The easy to see Call-to-Action (CTA): The Call-to-Action contrasts well with the page. This is also one of the rare time I think the CTA works well below the fold because, but only because there’s a form and second CTA above the fold.
The visuals. These visuals allow you to imagine yourself as these yogis - they’re large and generally focused on yoga. They tell the story without having to read about it.
What I’d change or test:
The headline copy: The copy (positioned on the image) isn’t particularly engaging or meaningful. As this is acting as the headline, it should have something more powerful to say, something that sets this yoga studio apart from others.
The body’s copy: There’s a lot of little tweaks I would do to the copy below the form. For starters, I would test getting rid of the bullet-point list of activities not related to yoga that they showcase on the page. Your page should be solely focused on one subject. They’re interested in yoga! If there was a benefit list that included the point, “access to many other activities” (among others) and then directed to a lightbox with the other options, that would be more ideal. Lastly, I would put the above paragraphs (that actually have to do with yoga) in bullet points and easier-to-read text.
A USP: There is a value proposition (free trial), but no Unique Selling Point. Many other yoga studios offer free trials. What makes you choose this one? I would focus on promoting the benefits of these yoga classes as opposed to promoting the other services offered at the gym.
The form’s “submit” button. A study conducted by HubSpot on over 40,000 landing pages with submit buttons actually labeled “submit” tended to have lower conversion rates than those that used other wording. Try testing other action words such as, “go” or “get started.”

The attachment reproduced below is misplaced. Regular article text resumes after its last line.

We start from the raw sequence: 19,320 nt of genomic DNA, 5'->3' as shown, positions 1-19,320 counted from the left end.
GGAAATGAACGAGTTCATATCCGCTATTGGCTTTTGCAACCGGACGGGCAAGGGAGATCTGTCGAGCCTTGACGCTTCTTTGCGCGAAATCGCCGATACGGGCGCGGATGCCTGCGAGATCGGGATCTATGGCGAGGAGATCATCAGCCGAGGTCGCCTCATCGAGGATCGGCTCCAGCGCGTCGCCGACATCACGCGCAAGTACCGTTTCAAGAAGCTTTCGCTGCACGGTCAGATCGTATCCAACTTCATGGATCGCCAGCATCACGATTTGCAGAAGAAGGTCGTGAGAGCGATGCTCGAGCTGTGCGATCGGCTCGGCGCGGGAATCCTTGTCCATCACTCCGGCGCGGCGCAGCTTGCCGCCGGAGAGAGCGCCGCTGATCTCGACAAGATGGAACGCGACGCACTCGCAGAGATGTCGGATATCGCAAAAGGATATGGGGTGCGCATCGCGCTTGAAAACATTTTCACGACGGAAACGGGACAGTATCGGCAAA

Test the lady looking in the direction of the form: Naturally, our eyes are drawn to other people’s faces, and that includes their eyes. Having the lady in the photo looking at the form field will have visitors looking in the same direction her eyes do. This is known as a directional cue, which is key to landing page design because it guides our visitors to the focal point of the page.
#3 Yoga Landing Page: Staff Photos, but Keep it Clear
What I like:
The photos of the team at Amrit Yoga: It’s great to have photos of real people that work for your establishment. It creates a personable feel and increases trust.
The contrasting Calls-to-Action (CTAs): These CTAs are easy to see and clear in purpose. There’s one above the fold and one below (at the bottom of the page). The word “now” used in the CTA copy also creates a sense of urgency, which will urge visitors to act.
What I’d change or test:
The wordy headline. I’m not going to lie, it took some work to read this headline - and that’s definitely not what you want your visitors thinking. It should be more condensed and point out something of value to the potential leads, such as the world-renowned yoga instructor that has influenced thousands of people in the way they practice yoga.
The essay-like copy. Speaking of wordy, the headline isn’t the only part of this page that has too much to say. The text needs to be chopped down substantially, and displayed in an easy to consume format that includes bullet points, not paragraphs.
Lack of obvious USP or value proposition. This landing page has a lot to say, but nothing really sticks out as a Unique Selling Point (USP) or value proposition. There has to be something in it for the people that land on your page. I would focus on brainstorming something unique that sets them apart from their competition.
The image. I get what they’re trying to do here, convey that yoga is relaxing, but they should have a more relevant image to communicate the message of the landing page and the value of engagement.
Getting rid of the navigation bar and other distractions : As mentioned above, navigation bars only take away from the purpose of your landing page. Other attention-grabbers on the page like the newsletter signup also diverts readers from engaging with your CTA.
So, there are the three landing page examples critiqued with optimization tips. If you’re feeling 100% content with your landing pages, thanks for reading. If not, though, I’d say it’s about time to start optimizing for conversions!
What do you think of these tips? Have you found success implementing any of the above tactics?
Feel free to share your story in the comments below.